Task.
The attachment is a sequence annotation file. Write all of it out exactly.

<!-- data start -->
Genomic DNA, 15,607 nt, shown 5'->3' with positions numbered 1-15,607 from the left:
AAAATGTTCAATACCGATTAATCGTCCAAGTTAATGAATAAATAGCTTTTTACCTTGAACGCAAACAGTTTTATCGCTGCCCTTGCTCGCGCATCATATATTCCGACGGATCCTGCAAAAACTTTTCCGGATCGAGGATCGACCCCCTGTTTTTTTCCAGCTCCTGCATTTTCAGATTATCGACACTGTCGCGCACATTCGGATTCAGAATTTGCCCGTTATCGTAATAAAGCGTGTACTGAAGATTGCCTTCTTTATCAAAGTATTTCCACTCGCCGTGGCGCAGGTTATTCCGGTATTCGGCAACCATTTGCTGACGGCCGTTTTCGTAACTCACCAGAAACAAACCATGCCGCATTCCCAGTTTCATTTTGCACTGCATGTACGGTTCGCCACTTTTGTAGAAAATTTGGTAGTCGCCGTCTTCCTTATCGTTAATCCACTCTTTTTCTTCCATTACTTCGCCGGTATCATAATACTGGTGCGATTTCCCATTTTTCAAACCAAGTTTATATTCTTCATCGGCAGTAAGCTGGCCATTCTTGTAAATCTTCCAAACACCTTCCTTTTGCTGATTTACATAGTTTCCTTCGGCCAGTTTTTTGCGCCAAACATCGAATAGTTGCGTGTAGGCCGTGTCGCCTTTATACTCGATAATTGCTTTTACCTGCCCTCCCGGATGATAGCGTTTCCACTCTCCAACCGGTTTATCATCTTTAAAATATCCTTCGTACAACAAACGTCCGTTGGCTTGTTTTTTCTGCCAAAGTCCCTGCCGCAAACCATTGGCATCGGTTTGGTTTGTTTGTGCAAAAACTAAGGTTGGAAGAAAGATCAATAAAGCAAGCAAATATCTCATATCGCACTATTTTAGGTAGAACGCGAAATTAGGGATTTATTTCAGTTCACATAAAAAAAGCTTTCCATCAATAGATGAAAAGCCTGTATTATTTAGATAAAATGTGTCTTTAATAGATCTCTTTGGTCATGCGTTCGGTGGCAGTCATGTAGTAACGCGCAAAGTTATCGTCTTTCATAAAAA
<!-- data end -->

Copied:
Genomic DNA, 15,607 nt, shown 5'->3' with positions numbered 1-15,607 from the left:
AAAATGTTCAATACCGATTAATCGTCCAAGTTAATGAATAAATAGCTTTTTACCTTGAACGCAAACAGTTTTATCGCTGCCCTTGCTCGCGCATCATATATTCCGACGGATCCTGCAAAAACTTTTCCGGATCGAGGATCGACCCCCTGTTTTTTTCCAGCTCCTGCATTTTCAGATTATCGACACTGTCGCGCACATTCGGATTCAGAATTTGCCCGTTATCGTAATAAAGCGTGTACTGAAGATTGCCTTCTTTATCAAAGTATTTCCACTCGCCGTGGCGCAGGTTATTCCGGTATTCGGCAACCATTTGCTGACGGCCGTTTTCGTAACTCACCAGAAACAAACCATGCCGCATTCCCAGTTTCATTTTGCACTGCATGTACGGTTCGCCACTTTTGTAGAAAATTTGGTAGTCGCCGTCTTCCTTATCGTTAATCCACTCTTTTTCTTCCATTACTTCGCCGGTATCATAATACTGGTGCGATTTCCCATTTTTCAAACCAAGTTTATATTCTTCATCGGCAGTAAGCTGGCCATTCTTGTAAATCTTCCAAACACCTTCCTTTTGCTGATTTACATAGTTTCCTTCGGCCAGTTTTTTGCGCCAAACATCGAATAGTTGCGTGTAGGCCGTGTCGCCTTTATACTCGATAATTGCTTTTACCTGCCCTCCCGGATGATAGCGTTTCCACTCTCCAACCGGTTTATCATCTTTAAAATATCCTTCGTACAACAAACGTCCGTTGGCTTGTTTTTTCTGCCAAAGTCCCTGCCGCAAACCATTGGCATCGGTTTGGTTTGTTTGTGCAAAAACTAAGGTTGGAAGAAAGATCAATAAAGCAAGCAAATATCTCATATCGCACTATTTTAGGTAGAACGCGAAATTAGGGATTTATTTCAGTTCACATAAAAAAAGCTTTCCATCAATAGATGAAAAGCCTGTATTATTTAGATAAAATGTGTCTTTAATAGATCTCTTTGGTCATGCGTTCGGTGGCAGTCATGTAGTAACGCGCAAAGTTATCGTCTTTCATAAAAA